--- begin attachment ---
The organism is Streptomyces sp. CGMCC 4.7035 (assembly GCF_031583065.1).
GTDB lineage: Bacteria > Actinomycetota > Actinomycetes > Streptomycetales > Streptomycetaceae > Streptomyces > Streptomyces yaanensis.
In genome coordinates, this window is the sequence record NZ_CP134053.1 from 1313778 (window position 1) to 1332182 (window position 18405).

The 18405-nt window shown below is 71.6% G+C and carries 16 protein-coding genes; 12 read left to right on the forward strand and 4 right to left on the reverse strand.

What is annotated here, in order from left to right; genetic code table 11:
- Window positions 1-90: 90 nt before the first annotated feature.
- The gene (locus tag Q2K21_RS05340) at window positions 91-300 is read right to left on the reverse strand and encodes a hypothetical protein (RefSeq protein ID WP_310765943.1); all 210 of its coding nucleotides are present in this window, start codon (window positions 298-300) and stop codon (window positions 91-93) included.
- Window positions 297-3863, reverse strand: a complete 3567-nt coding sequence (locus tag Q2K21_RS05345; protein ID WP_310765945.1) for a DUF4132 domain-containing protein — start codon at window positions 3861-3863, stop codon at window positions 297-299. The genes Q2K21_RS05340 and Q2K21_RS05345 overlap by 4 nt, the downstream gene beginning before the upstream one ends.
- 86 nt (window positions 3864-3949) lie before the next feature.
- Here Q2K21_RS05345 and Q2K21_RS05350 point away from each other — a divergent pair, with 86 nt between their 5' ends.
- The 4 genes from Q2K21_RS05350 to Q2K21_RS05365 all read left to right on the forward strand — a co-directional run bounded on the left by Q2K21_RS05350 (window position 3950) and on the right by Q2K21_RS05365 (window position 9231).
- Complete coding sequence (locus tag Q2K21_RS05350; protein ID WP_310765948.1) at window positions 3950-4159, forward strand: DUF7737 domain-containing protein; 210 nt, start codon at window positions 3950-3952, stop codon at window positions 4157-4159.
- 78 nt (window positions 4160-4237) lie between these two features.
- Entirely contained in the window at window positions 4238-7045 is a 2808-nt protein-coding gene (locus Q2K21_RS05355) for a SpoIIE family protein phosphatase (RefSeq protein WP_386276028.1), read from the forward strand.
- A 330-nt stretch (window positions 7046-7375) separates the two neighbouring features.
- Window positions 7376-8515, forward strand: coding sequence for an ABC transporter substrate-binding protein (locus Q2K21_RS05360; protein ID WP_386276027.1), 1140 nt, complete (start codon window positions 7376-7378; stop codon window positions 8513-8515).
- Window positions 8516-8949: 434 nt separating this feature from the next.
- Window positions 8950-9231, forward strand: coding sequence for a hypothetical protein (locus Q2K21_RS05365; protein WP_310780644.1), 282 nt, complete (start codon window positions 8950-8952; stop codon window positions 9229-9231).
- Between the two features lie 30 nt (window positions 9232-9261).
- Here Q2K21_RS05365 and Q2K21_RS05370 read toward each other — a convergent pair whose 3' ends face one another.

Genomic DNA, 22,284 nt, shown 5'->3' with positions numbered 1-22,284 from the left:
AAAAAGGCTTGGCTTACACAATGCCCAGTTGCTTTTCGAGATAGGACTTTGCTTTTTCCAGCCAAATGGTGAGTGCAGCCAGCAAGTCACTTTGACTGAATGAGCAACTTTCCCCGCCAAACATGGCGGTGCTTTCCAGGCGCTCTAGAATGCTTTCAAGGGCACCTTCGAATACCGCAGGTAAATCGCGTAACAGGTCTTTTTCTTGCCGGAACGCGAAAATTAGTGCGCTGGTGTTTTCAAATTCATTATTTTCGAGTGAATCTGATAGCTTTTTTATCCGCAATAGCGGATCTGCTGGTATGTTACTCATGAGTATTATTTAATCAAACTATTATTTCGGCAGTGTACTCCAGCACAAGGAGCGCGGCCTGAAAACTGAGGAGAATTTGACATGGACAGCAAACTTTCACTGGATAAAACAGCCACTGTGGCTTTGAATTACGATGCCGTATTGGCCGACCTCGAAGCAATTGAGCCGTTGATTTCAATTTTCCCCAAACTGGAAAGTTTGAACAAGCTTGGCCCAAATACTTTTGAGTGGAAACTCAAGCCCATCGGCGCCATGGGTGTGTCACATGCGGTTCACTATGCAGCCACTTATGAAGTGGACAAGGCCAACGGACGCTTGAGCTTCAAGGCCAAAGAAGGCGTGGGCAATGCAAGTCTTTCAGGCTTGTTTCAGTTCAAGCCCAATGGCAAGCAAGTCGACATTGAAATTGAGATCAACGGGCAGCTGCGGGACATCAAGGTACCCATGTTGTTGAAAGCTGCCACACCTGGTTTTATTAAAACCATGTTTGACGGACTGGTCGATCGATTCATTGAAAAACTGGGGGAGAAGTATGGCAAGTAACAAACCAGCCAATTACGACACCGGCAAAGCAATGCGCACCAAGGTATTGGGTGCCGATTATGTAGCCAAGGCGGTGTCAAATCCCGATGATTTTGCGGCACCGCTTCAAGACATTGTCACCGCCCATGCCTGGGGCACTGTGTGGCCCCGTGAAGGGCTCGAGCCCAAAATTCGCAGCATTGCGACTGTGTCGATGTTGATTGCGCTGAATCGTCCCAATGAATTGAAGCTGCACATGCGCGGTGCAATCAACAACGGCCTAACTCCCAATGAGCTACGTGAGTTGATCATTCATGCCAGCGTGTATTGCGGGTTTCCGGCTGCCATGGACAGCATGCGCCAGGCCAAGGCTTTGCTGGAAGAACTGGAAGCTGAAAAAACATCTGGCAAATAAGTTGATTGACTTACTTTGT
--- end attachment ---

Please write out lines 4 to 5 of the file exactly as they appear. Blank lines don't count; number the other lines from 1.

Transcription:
The 18405-nt window shown below is 71.6% G+C and carries 16 protein-coding genes; 12 read left to right on the forward strand and 4 right to left on the reverse strand.

What is annotated here, in order from left to right; genetic code table 11: